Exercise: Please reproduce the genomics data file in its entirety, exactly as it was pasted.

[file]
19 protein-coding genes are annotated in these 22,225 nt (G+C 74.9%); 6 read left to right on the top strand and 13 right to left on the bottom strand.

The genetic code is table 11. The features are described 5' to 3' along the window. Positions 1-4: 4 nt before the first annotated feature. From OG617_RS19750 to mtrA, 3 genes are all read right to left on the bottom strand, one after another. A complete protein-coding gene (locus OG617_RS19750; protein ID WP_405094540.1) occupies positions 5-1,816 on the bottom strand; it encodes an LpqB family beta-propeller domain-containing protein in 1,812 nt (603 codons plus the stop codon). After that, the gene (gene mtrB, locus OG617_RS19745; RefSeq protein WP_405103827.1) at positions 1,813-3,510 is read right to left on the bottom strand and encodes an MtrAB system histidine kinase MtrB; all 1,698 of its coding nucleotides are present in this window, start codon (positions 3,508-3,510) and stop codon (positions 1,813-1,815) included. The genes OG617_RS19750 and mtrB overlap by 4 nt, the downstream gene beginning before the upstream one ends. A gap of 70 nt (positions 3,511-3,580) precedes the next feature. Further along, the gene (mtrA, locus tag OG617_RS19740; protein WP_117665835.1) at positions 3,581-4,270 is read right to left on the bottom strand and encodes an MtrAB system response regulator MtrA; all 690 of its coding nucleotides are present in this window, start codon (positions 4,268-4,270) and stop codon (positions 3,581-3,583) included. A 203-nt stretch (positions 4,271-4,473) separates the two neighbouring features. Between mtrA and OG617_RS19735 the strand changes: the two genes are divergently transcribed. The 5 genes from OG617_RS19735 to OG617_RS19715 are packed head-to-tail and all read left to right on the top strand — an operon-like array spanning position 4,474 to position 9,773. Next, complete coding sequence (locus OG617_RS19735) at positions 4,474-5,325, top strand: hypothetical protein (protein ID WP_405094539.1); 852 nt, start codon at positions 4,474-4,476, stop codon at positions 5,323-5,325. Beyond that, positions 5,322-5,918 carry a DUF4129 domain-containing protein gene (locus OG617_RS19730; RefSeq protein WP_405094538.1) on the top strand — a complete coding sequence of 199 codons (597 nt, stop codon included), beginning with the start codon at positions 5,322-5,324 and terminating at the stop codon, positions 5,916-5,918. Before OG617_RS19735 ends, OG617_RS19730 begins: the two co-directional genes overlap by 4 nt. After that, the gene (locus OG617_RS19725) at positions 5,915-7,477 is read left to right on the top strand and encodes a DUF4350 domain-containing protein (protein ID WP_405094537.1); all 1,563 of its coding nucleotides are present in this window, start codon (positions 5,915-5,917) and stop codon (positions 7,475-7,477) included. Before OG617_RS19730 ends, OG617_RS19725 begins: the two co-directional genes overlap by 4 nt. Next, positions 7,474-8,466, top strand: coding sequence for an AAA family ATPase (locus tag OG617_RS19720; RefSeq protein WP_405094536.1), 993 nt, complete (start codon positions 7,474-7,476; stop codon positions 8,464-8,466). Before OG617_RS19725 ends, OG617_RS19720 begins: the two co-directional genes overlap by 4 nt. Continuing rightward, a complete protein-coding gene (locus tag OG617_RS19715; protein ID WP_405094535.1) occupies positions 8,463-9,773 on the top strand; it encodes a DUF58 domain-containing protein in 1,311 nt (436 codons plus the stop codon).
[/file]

19 protein-coding genes are annotated in these 22,225 nt (G+C 74.9%); 6 read left to right on the top strand and 13 right to left on the bottom strand.

The genetic code is table 11. The features are described 5' to 3' along the window. Positions 1-4: 4 nt before the first annotated feature. From OG617_RS19750 to mtrA, 3 genes are all read right to left on the bottom strand, one after another. A complete protein-coding gene (locus OG617_RS19750; protein ID WP_405094540.1) occupies positions 5-1,816 on the bottom strand; it encodes an LpqB family beta-propeller domain-containing protein in 1,812 nt (603 codons plus the stop codon). After that, the gene (gene mtrB, locus OG617_RS19745; RefSeq protein WP_405103827.1) at positions 1,813-3,510 is read right to left on the bottom strand and encodes an MtrAB system histidine kinase MtrB; all 1,698 of its coding nucleotides are present in this window, start codon (positions 3,508-3,510) and stop codon (positions 1,813-1,815) included. The genes OG617_RS19750 and mtrB overlap by 4 nt, the downstream gene beginning before the upstream one ends. A gap of 70 nt (positions 3,511-3,580) precedes the next feature. Further along, the gene (mtrA, locus tag OG617_RS19740; protein WP_117665835.1) at positions 3,581-4,270 is read right to left on the bottom strand and encodes an MtrAB system response regulator MtrA; all 690 of its coding nucleotides are present in this window, start codon (positions 4,268-4,270) and stop codon (positions 3,581-3,583) included. A 203-nt stretch (positions 4,271-4,473) separates the two neighbouring features. Between mtrA and OG617_RS19735 the strand changes: the two genes are divergently transcribed. The 5 genes from OG617_RS19735 to OG617_RS19715 are packed head-to-tail and all read left to right on the top strand — an operon-like array spanning position 4,474 to position 9,773. Next, complete coding sequence (locus OG617_RS19735) at positions 4,474-5,325, top strand: hypothetical protein (protein ID WP_405094539.1); 852 nt, start codon at positions 4,474-4,476, stop codon at positions 5,323-5,325. Beyond that, positions 5,322-5,918 carry a DUF4129 domain-containing protein gene (locus OG617_RS19730; RefSeq protein WP_405094538.1) on the top strand — a complete coding sequence of 199 codons (597 nt, stop codon included), beginning with the start codon at positions 5,322-5,324 and terminating at the stop codon, positions 5,916-5,918. Before OG617_RS19735 ends, OG617_RS19730 begins: the two co-directional genes overlap by 4 nt. After that, the gene (locus OG617_RS19725) at positions 5,915-7,477 is read left to right on the top strand and encodes a DUF4350 domain-containing protein (protein ID WP_405094537.1); all 1,563 of its coding nucleotides are present in this window, start codon (positions 5,915-5,917) and stop codon (positions 7,475-7,477) included. Before OG617_RS19730 ends, OG617_RS19725 begins: the two co-directional genes overlap by 4 nt. Next, positions 7,474-8,466, top strand: coding sequence for an AAA family ATPase (locus tag OG617_RS19720; RefSeq protein WP_405094536.1), 993 nt, complete (start codon positions 7,474-7,476; stop codon positions 8,464-8,466). Before OG617_RS19725 ends, OG617_RS19720 begins: the two co-directional genes overlap by 4 nt. Continuing rightward, a complete protein-coding gene (locus tag OG617_RS19715; protein ID WP_405094535.1) occupies positions 8,463-9,773 on the top strand; it encodes a DUF58 domain-containing protein in 1,311 nt (436 codons plus the stop codon).